Page:Theory and Practice of Handwriting.djvu/173

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APPENDIX II

At the beginning the children all sit straight. To the specialist, however, even at the outset, the straight posture of the vertically-writing children is remarkable; the others lose this fine erect posture at the first stroke which they make obliquely. After the lapse of three minutes the sloping writers will fall together (collapse). After ten minutes they assume the most peculiar posture, after a quarter of an hour their head is scarcely 12 to 14 c. m. distant. The vertically-writing children remain sitting straight during the whole writing lesson, and in as good a posture as at the beginning. Usually after four to five minutes the stranger can distinguish all those who wrote vertically from behind without having seen the writing. Dr. Aloys Karpf, Custodian of the Imperial and Royal Trust Commission Library, writes: “To-day I had an opportunity, along with Principal Francis Zdarsky and Teacher H. Saik, of observing the progress in this way of writing among the children in several classes of Principal Immanuel Bayr’s school. It was observed that the posture of the children, on each of the many times they set themselves to write, was, with astonishingly few exceptions, a model one. The advantage of the endeavour to attain such a posture cannot, from the standpoint of school hygiene, be sufficiently often emphasised. Attempts to make the children write rapidly in this way succeeded to the particular satisfaction of Principal Zdarsky, who attached special importance to this point. To judge by the experiments, especially in the first class, I am disposed to adopt the psychologically explicable assumption that more pleasing forms are more quickly attained with those children who begin at once with Vertical Writing than with those who are urged to Vertical Writing only when already practised in the sloping writing.”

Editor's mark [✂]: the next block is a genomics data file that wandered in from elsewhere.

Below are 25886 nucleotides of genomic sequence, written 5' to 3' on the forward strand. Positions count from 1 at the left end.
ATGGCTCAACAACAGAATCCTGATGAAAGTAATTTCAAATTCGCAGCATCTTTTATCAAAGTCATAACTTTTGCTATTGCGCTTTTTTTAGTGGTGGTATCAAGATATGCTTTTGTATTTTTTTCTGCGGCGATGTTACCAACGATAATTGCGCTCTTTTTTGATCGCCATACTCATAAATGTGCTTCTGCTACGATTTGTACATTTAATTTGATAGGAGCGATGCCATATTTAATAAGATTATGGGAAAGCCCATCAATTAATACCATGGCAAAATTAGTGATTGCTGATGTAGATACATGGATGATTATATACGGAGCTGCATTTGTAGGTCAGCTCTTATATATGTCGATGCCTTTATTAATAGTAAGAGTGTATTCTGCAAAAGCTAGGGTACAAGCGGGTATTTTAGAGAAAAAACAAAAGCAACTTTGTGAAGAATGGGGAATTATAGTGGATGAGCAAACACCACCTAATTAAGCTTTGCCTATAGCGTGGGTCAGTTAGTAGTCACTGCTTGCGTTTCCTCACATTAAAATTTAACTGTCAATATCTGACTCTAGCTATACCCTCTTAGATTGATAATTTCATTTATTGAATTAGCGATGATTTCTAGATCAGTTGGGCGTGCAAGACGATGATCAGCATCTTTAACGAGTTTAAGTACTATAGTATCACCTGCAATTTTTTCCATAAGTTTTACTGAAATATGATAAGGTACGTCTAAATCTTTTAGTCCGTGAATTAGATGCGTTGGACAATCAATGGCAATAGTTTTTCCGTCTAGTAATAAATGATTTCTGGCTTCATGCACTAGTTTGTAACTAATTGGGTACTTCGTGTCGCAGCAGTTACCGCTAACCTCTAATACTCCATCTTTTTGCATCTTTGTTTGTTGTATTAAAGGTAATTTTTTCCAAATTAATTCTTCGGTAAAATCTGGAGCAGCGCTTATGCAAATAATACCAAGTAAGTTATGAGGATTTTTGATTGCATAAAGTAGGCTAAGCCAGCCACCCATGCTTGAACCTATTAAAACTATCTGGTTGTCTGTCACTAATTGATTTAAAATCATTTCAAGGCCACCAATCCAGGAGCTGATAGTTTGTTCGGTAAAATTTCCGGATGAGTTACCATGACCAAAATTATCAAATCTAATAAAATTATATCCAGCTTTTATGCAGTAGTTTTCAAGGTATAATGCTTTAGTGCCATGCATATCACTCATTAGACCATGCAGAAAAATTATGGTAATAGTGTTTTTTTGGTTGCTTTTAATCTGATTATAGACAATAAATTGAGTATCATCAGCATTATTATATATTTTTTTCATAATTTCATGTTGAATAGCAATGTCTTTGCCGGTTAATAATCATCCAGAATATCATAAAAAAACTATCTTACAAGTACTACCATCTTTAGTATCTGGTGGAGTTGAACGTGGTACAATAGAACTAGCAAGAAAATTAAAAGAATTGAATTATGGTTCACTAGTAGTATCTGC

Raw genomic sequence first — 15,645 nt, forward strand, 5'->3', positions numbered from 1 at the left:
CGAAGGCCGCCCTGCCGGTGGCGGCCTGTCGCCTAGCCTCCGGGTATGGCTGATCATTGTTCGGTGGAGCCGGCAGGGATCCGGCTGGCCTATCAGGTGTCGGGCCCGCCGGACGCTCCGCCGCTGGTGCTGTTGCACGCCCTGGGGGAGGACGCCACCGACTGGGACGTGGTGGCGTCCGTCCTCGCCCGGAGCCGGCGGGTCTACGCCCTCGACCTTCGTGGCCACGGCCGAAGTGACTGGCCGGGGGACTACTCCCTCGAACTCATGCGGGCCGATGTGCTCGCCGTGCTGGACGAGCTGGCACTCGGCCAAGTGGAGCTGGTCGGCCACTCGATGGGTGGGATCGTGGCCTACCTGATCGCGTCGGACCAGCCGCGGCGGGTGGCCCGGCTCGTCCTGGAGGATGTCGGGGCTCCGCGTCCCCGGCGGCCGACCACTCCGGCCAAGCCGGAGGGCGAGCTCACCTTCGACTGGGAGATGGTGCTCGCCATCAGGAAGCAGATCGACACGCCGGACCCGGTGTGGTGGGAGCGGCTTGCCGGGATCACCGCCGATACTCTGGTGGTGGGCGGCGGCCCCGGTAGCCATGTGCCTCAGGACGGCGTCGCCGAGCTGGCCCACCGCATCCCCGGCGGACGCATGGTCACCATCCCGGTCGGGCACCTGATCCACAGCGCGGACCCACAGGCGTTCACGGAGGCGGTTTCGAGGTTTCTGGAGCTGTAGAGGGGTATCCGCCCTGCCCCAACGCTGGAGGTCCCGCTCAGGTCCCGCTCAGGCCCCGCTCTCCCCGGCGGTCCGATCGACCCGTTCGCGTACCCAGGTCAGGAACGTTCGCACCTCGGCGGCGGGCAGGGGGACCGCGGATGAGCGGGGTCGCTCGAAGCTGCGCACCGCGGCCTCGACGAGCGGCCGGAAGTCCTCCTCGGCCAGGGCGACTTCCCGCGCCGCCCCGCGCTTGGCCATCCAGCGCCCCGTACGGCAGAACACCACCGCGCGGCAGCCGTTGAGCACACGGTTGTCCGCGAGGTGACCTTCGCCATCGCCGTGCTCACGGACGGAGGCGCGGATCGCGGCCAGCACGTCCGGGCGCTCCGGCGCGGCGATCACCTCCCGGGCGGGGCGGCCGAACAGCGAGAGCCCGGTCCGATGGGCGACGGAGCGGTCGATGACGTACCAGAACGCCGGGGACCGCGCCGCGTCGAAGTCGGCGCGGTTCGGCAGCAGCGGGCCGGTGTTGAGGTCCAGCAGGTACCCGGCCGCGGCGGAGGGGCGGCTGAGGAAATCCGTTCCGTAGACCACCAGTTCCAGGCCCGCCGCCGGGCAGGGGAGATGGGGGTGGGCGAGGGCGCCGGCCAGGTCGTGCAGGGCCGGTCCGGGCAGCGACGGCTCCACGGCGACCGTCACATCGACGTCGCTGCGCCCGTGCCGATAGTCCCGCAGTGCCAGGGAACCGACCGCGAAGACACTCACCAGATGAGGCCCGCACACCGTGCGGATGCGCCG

Caroline Seidl, city governess, who teaches under Bayr in the fifth writing class (mixed) reports: “The female pupils of the fifth class were introduced to Vertical Writing only at the beginning of the school year 1889–1890. The transition from the Sloping Writing practised during four years to Vertical Writing involved not the least difficulty for the children in respect to the posture of body, holding of pen, or technical execution. It was also an easy thing for them on command to pass from Vertical Writing at once back again to Sloping Writing….

“…All the children who were introduced to Vertical Writing afforded, in respect to faultless sitting and caligraphy, thoroughly satisfactory and frequently even surprising results…. On comparing the writing of a copy-book in which the writing was first sloping and later vertical, one could perceive with satisfaction how much prettier and more regular an impression was made on the be-